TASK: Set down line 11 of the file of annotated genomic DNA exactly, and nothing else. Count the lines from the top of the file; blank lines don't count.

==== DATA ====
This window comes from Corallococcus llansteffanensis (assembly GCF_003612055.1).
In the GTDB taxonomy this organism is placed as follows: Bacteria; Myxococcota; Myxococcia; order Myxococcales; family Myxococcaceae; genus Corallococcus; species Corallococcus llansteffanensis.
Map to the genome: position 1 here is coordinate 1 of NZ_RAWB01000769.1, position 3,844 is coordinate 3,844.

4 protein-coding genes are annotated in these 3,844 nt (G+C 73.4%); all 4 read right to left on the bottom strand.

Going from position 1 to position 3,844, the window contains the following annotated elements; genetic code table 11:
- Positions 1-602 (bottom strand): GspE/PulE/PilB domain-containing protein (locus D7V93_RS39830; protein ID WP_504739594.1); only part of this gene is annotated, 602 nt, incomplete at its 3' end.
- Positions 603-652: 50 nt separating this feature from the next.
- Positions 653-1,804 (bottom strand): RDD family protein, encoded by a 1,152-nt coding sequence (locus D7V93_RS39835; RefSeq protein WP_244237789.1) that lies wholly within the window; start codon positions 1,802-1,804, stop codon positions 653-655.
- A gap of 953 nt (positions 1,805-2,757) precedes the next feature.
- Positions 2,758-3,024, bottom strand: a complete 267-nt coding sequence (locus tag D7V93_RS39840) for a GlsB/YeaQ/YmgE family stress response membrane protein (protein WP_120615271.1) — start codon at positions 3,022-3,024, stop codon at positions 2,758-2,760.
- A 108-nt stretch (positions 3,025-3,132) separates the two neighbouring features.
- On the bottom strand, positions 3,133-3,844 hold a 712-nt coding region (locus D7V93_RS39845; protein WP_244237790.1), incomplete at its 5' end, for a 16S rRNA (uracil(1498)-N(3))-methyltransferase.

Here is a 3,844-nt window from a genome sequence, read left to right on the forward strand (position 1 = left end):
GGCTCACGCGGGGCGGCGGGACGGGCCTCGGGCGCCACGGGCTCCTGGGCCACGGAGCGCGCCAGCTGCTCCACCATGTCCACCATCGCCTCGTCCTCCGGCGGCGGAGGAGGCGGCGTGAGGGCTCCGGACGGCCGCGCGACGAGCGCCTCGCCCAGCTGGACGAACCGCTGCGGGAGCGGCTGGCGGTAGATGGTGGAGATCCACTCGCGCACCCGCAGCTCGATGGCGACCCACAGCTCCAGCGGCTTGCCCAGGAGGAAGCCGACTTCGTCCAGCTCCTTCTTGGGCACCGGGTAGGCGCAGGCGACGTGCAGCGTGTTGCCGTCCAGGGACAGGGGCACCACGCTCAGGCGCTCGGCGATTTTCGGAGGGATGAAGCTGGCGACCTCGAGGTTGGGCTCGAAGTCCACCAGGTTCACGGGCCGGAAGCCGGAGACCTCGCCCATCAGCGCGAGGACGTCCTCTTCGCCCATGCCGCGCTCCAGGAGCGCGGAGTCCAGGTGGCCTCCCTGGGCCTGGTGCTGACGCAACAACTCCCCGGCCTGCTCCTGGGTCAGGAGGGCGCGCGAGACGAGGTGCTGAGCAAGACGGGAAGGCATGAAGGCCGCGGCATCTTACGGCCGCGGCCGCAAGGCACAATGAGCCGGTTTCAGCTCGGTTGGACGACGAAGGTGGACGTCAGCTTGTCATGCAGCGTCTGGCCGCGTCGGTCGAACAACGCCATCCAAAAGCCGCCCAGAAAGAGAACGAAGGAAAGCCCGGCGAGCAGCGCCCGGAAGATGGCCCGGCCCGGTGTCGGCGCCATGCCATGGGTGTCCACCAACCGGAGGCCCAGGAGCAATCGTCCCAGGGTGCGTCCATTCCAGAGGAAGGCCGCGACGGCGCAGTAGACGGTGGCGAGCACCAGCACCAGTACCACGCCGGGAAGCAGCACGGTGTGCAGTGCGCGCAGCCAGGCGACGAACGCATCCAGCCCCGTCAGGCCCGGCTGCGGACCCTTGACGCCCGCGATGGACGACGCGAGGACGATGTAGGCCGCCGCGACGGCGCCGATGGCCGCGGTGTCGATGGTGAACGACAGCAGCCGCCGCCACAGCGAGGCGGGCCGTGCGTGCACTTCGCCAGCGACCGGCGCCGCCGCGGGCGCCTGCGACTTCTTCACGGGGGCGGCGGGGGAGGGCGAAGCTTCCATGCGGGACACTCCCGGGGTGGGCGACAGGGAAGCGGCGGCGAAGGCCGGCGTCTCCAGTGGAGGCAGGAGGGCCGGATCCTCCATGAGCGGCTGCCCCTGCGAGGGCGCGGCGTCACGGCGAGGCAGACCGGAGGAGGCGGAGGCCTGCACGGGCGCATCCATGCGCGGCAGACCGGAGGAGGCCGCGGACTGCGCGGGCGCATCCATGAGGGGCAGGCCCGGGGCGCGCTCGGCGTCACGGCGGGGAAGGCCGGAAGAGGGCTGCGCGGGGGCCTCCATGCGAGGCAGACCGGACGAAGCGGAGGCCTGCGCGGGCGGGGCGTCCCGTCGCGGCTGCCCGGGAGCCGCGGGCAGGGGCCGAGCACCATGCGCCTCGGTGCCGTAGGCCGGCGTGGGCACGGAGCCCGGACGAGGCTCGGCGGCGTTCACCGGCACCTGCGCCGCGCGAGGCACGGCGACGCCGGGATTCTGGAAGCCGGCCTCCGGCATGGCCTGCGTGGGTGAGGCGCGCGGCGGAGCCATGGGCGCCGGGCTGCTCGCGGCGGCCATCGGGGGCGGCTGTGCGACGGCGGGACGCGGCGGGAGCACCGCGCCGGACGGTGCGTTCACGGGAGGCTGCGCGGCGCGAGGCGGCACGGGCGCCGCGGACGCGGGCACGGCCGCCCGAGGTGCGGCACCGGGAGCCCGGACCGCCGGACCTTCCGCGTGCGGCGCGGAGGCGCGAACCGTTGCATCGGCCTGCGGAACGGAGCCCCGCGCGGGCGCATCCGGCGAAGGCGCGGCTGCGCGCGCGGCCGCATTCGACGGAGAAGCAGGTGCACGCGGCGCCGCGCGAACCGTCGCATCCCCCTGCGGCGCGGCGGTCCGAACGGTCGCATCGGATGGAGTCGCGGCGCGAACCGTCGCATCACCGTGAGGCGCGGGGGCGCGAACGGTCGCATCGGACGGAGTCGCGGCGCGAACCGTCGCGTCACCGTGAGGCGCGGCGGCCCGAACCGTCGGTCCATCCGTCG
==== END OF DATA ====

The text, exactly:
- A 108-nt stretch (positions 3,025-3,132) separates the two neighbouring features.